A recent attempt on my part to re-open an estimation question has failed, so I thought it might be worthwhile to continue the discussion on meta. The original question:
This was marked as off-topic since physicists should not care about the number of hairs on a human head. I will resist the urge to answer that physics = everything, since then we will start getting questions about the economy on here...but I think that estimation questions should be allowed for three main reasons:
1) Every single physics textbook contains them. If chapter 1 of an introductory physics textbook is "off-topic", then how can we determine that anything is on-topic?
2) Physicists have a long tradition of estimation. The phrase "Back-of-the-envelope" originated in the hard sciences, and any googling on the issue will immediately tell you these kinds of problems are referred to as "Fermi problems" because he was so good at them (http://en.wikipedia.org/wiki/Fermi_problem). He used them to solve physical problems - like estimating the size of nuclear explosions.
3) They are a key part of the working physicists toolkit. During seminars/conferences, questions of the form "it seems like that value is too large" are important discussion points, and originate with such estimation techniques. They allow us to study the mechanisms behind physical phenomena and processes which we may not be able to understand from first principles ( i.e. the Drake equation). If someone is running a machine (accelerator, telescope, SEM, SQUID...) they will be required to make on-the-fly decisions based on estimations of physical parameters of the system.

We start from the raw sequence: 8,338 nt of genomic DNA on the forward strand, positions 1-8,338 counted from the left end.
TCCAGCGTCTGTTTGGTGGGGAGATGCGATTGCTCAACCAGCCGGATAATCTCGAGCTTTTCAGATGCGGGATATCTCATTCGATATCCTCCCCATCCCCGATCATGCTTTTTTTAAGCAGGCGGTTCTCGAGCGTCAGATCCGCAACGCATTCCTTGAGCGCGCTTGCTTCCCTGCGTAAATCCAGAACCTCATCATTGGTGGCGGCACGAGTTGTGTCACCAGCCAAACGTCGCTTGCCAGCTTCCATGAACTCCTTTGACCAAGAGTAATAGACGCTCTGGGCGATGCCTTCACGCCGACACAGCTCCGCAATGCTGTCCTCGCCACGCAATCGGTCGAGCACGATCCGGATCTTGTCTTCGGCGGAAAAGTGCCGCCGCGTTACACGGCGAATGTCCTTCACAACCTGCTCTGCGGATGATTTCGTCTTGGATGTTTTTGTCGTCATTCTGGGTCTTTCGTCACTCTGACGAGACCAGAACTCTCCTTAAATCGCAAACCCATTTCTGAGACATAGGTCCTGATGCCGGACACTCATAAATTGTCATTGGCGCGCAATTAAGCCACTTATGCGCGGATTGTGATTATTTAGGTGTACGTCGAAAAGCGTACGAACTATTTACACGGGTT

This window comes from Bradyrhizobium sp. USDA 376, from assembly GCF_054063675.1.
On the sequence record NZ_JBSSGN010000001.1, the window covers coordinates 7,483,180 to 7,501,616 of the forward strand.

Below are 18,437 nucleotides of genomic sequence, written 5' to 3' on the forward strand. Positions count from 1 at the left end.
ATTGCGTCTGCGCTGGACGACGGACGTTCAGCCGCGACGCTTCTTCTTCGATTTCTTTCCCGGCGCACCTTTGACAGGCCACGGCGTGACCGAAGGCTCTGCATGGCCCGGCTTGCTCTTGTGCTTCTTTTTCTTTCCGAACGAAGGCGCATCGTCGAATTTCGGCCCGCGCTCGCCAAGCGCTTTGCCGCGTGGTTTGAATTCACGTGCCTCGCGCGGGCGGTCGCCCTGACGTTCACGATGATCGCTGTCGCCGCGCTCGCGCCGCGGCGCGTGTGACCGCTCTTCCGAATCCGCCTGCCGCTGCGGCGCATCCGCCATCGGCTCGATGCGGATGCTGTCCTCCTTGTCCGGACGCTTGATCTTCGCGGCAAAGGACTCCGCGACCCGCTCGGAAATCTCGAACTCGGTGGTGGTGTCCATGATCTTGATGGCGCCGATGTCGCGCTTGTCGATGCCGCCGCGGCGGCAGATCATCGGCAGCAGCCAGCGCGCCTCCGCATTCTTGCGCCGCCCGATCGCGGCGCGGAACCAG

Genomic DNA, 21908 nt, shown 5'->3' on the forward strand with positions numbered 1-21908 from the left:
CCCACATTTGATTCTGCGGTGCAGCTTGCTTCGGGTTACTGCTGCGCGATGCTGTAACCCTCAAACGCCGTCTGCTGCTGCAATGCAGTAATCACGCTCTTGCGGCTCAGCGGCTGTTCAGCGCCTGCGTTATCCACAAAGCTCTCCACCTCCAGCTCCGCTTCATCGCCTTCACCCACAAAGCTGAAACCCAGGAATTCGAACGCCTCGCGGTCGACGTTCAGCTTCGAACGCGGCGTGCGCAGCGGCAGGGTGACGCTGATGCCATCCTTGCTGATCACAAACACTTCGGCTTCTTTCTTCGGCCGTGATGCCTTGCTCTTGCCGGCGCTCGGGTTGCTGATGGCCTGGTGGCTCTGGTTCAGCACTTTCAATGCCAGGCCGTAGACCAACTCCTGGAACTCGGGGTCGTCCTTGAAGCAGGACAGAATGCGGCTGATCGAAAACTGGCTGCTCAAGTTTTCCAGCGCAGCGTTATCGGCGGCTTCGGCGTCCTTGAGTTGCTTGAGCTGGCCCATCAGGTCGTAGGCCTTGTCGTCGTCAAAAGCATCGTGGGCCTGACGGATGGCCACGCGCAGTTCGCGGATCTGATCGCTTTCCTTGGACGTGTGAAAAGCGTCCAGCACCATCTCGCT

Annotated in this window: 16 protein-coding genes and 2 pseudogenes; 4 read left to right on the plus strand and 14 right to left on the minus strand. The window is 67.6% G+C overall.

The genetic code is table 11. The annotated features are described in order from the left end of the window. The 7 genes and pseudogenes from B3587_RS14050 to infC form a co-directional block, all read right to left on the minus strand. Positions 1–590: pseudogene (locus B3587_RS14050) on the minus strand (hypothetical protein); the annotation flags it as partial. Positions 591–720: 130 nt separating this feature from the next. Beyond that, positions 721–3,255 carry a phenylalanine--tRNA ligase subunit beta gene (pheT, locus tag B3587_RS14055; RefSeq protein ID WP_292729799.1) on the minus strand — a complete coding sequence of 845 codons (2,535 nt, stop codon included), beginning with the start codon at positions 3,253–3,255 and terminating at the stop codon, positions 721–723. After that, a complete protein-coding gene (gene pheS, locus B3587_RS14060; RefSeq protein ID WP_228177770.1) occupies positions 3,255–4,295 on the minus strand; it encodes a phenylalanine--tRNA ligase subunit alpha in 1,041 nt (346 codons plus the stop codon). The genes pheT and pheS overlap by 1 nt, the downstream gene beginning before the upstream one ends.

So can someone tell me why these questions are not allowed? To me they are really characteristic of problems in physics. I hate using quotes to prove arguments, but I'm going to do so in this case:
"Never make a calculation until you know the answer: make an estimate before every calculation, try a simple physical argument (symmetry! invariance! conservation!) before every derivation, guess the answer to every puzzle."
Wheeler and Taylor, Spacetime Physics (1966).